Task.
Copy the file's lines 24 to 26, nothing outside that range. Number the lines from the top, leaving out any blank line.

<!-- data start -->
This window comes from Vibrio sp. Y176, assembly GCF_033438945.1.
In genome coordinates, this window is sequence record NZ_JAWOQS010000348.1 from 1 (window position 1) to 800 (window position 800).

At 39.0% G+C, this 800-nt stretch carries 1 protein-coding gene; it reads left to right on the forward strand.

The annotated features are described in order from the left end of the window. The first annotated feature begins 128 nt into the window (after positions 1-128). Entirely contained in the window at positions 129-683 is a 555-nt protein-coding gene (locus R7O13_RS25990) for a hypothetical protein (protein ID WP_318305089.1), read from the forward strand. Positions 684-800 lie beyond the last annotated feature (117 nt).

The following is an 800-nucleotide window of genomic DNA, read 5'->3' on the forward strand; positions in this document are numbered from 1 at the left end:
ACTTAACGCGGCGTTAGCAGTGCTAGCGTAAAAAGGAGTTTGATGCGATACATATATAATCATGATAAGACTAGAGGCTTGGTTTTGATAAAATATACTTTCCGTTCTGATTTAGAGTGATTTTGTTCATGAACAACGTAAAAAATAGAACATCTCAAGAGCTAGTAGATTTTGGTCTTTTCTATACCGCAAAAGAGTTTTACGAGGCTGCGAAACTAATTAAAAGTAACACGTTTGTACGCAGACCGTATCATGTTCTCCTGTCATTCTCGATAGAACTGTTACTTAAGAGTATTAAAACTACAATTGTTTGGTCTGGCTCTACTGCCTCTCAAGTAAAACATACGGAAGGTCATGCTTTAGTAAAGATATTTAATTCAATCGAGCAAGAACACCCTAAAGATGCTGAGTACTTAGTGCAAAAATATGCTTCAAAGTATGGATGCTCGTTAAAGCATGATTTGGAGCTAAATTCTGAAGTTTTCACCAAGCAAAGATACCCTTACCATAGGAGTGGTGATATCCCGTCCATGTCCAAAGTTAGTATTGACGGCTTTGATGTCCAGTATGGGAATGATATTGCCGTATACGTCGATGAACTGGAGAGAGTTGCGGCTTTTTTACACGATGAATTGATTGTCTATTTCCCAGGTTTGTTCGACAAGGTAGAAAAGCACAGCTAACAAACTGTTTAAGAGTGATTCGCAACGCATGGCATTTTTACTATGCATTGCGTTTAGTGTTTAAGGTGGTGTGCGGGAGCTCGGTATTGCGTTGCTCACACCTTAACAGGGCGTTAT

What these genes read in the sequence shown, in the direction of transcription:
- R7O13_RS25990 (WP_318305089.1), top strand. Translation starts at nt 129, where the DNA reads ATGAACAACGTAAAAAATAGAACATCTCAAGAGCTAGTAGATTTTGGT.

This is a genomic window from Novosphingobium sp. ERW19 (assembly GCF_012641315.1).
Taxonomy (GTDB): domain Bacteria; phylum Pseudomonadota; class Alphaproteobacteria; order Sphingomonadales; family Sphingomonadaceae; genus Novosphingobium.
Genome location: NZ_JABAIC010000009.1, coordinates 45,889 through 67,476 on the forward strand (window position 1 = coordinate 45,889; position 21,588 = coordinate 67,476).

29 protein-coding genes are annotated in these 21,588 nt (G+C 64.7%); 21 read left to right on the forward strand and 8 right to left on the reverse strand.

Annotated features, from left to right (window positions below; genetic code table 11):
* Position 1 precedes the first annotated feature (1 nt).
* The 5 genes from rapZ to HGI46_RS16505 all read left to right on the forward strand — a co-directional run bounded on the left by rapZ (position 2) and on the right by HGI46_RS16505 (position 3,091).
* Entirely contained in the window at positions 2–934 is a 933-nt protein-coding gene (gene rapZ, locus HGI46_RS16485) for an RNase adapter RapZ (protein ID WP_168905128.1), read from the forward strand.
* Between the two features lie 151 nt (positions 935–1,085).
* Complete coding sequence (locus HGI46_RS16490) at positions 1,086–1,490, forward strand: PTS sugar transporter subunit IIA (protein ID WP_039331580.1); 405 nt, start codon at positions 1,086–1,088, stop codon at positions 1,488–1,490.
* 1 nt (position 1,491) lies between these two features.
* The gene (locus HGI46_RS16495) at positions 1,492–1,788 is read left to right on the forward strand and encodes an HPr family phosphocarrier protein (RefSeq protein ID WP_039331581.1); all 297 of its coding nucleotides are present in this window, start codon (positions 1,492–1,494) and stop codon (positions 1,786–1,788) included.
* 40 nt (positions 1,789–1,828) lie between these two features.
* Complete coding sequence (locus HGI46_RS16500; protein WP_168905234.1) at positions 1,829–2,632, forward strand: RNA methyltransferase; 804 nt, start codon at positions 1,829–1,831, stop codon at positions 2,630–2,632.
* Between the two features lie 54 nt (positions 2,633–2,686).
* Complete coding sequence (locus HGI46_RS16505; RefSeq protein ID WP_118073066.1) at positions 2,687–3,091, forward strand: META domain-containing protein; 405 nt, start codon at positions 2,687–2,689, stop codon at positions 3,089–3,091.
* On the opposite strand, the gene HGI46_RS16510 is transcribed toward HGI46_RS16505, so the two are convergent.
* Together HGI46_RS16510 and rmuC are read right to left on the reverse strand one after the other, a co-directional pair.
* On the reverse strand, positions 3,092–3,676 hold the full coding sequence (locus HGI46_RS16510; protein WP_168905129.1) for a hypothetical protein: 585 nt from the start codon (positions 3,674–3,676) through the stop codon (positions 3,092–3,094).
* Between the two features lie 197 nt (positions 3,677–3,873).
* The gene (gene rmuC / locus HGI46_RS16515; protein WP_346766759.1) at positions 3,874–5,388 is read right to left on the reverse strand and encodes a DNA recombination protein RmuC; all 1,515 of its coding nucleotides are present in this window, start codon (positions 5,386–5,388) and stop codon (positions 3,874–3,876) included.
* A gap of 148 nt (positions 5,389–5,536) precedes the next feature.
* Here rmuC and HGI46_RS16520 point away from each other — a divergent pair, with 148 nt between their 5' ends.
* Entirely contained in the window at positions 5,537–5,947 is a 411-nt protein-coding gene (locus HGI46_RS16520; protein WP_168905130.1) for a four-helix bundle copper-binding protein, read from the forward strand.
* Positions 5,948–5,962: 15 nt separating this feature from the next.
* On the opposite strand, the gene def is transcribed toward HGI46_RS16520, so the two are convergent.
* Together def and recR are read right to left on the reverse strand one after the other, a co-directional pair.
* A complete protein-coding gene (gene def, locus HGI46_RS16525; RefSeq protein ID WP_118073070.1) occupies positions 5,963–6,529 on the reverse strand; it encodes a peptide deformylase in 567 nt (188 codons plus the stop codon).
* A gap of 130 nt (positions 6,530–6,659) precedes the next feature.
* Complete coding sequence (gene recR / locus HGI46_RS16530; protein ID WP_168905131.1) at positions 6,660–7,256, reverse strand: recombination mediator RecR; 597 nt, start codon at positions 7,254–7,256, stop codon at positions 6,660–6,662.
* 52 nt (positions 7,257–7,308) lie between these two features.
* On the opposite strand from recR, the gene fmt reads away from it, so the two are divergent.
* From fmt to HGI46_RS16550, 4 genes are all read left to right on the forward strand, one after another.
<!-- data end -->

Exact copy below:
* Complete coding sequence (locus HGI46_RS16505; RefSeq protein ID WP_118073066.1) at positions 2,687–3,091, forward strand: META domain-containing protein; 405 nt, start codon at positions 2,687–2,689, stop codon at positions 3,089–3,091.
* On the opposite strand, the gene HGI46_RS16510 is transcribed toward HGI46_RS16505, so the two are convergent.
* Together HGI46_RS16510 and rmuC are read right to left on the reverse strand one after the other, a co-directional pair.